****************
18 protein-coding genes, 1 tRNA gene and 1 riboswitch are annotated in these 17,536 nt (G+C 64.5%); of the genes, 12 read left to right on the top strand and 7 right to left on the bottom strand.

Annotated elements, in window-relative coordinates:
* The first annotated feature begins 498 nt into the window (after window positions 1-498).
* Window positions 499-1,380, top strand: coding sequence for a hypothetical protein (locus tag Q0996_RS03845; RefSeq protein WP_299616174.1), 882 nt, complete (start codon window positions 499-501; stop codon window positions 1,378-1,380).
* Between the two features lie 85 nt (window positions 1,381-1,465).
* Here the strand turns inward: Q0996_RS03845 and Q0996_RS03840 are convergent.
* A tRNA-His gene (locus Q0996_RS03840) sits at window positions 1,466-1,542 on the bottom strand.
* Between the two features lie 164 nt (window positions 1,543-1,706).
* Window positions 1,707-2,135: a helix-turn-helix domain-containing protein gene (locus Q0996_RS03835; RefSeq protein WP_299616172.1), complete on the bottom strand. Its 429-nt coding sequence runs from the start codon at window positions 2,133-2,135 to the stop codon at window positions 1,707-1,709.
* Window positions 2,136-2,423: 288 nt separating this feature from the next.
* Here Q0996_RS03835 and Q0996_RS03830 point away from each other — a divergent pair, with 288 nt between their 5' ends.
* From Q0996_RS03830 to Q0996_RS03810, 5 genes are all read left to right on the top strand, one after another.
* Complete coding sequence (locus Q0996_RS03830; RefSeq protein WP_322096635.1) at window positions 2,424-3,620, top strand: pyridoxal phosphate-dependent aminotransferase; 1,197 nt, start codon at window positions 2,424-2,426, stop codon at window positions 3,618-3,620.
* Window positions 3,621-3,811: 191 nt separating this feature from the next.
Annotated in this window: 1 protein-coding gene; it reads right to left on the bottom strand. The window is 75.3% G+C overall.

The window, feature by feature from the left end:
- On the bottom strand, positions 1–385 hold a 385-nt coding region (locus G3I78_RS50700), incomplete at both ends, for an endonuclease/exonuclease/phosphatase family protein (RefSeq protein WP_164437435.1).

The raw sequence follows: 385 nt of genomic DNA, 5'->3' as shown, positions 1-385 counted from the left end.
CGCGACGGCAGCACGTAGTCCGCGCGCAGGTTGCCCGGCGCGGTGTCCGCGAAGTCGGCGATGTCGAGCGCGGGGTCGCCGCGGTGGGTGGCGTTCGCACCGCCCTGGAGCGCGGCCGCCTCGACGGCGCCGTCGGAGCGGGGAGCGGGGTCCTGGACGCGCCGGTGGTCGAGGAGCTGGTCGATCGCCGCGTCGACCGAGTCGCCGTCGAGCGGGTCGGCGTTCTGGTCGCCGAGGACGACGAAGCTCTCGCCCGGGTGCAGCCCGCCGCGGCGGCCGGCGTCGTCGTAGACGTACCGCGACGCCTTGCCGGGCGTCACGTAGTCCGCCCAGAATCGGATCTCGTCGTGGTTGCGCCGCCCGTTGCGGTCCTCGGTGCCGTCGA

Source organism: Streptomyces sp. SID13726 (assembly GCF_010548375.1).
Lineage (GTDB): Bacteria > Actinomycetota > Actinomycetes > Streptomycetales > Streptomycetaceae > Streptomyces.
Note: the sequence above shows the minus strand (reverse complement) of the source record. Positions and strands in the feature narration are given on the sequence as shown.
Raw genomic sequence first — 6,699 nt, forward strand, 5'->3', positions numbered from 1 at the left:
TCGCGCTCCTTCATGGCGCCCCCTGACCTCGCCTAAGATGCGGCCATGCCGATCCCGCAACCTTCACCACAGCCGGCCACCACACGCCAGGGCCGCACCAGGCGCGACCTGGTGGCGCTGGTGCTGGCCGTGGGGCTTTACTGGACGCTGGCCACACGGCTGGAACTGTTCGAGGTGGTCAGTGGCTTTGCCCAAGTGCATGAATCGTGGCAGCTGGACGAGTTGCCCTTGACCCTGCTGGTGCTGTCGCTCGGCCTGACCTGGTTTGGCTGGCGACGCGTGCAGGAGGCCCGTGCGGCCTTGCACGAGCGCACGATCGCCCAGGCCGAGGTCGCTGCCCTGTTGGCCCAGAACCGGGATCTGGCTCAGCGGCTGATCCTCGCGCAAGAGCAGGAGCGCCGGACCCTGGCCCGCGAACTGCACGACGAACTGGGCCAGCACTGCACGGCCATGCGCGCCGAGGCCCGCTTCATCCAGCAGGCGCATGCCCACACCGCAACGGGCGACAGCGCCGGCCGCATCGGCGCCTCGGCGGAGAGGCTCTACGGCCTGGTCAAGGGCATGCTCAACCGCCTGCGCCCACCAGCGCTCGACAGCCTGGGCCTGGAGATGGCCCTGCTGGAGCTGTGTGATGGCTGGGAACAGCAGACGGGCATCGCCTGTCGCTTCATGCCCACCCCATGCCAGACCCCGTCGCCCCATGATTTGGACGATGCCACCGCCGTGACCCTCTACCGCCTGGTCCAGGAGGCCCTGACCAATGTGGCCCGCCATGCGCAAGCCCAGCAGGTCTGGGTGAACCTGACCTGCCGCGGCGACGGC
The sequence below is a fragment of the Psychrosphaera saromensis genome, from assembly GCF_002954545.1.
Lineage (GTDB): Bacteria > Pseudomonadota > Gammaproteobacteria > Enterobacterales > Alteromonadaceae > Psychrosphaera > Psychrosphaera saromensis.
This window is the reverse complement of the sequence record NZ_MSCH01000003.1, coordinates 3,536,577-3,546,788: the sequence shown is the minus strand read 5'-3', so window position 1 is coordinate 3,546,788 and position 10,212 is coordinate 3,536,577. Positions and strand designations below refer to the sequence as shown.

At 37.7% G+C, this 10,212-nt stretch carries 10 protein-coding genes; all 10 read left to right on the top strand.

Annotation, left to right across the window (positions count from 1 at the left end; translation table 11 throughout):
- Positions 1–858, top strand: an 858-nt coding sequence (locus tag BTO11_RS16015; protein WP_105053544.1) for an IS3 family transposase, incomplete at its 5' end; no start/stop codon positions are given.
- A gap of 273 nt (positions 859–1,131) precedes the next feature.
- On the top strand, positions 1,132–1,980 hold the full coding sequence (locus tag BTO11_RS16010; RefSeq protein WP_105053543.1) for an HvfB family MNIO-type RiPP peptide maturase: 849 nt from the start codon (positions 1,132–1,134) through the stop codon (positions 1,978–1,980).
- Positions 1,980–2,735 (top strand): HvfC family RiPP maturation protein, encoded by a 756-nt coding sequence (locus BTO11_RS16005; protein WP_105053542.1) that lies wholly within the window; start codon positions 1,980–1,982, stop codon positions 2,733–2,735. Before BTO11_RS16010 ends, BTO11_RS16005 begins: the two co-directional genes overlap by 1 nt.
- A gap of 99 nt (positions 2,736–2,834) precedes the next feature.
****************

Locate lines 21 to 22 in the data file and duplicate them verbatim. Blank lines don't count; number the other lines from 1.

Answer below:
Lineage (GTDB): Bacteria > Actinomycetota > Actinomycetes > Streptomycetales > Streptomycetaceae > Streptomyces.
Note: the sequence above shows the minus strand (reverse complement) of the source record. Positions and strands in the feature narration are given on the sequence as shown.